UPDATE—This event was cancelled due to the COVID-19 situation.

Northwest Aquatic and Marine Educators & Oregon Shores Conservation Coalition present our 11th Annual “Sharing the Coast Conference”

When: March 13-15, 2020
Where: Southwestern Oregon Community College, Coos Bay, Oregon

Schedule & Information

Download the full schedule here.

Friday night: FREE! OPEN TO PUBLIC! Dr. Eric Steig, University of Washington, “The Future of Ice: What We Do (and Don’t) Know About Climate Change in Polar Regions” Hales Center for the Performing Arts, Doors open at 6

Saturday: Doors open at 8:30 AM for registration, conference begins at 9:00 AM. Each day features lectures, workshops. Lunch included.

Saturday evening: 5:30 PM Dave’s Pizza—Appetizers Provided by NAME and CoastWatch, No-host Happy Hour, King Tide Wrap-Up Speakers—Nick Tealer and Jesse Jones, & of course Trivia Night.

Sunday: Various field experiences including Charleston Sea Life Center, South Slough NERR, and more!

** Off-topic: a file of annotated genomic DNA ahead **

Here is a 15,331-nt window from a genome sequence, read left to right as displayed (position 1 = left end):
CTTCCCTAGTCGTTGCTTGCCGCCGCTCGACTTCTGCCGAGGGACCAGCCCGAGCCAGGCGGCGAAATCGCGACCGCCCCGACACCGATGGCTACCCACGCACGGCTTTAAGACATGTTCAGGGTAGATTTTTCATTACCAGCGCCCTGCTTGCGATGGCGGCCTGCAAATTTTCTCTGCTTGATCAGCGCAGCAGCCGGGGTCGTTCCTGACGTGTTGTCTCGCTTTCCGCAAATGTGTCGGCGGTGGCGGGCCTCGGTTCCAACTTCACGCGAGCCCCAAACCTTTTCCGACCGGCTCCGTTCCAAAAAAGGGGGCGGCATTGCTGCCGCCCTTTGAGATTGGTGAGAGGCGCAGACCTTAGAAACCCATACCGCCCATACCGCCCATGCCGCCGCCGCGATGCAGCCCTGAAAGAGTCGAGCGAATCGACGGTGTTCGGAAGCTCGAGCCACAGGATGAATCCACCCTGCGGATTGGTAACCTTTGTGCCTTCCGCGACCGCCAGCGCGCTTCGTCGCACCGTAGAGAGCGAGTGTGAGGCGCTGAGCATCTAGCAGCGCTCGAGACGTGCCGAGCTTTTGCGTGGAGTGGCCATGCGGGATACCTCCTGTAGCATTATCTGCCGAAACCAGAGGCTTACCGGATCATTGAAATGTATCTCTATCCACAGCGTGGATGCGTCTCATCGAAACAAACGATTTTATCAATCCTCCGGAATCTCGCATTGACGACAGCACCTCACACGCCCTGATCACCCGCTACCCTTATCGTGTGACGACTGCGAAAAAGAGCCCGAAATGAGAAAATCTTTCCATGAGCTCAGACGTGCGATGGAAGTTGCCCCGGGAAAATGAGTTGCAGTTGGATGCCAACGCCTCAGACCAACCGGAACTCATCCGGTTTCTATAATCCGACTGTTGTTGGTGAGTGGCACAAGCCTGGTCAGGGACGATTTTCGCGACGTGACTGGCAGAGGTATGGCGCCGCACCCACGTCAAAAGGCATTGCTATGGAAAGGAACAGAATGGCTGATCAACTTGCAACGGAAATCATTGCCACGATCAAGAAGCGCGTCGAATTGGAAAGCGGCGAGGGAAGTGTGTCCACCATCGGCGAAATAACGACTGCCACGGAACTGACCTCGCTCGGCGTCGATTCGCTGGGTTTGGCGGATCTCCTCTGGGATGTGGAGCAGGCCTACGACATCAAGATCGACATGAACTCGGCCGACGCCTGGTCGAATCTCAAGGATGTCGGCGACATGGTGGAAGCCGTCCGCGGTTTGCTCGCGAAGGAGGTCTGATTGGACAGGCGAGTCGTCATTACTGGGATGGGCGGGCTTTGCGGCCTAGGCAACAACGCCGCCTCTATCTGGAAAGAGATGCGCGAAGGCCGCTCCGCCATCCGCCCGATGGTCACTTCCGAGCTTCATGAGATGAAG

Conference price: Varies according to membership status

PDUs available or Certificate of Participation for students. Registration is required for the majority of the conference on Saturday and Sunday. Morning and afternoon refreshments will be provided as well as Saturday lunch.

Register Now

Questions? Please contact Fawn Custer: 541-270-0027 or envtgsldrfawn@aol.com or Jesse@oregonshores.org

UPDATE—This event has been cancelled due to the COVID-19 situation.

Come Razor Clamming with NAME!

April 10-12 Copalis Beach, WA

Washington NAME will be heading out to the coast on Friday, April 10, 2020 for a weekend of festivities and marine biology.

We arise early Saturday, April 11, to hunt for the mighty Pacific Razor Clam, Siliqua patula. Joined by throngs of like-minded, bivalve-loving Homo sapiens, we use shovels and guns (clam guns, that is) to extract the beasties from their sandy homes before the tide and surf fill our rubber boots with icy saltwater.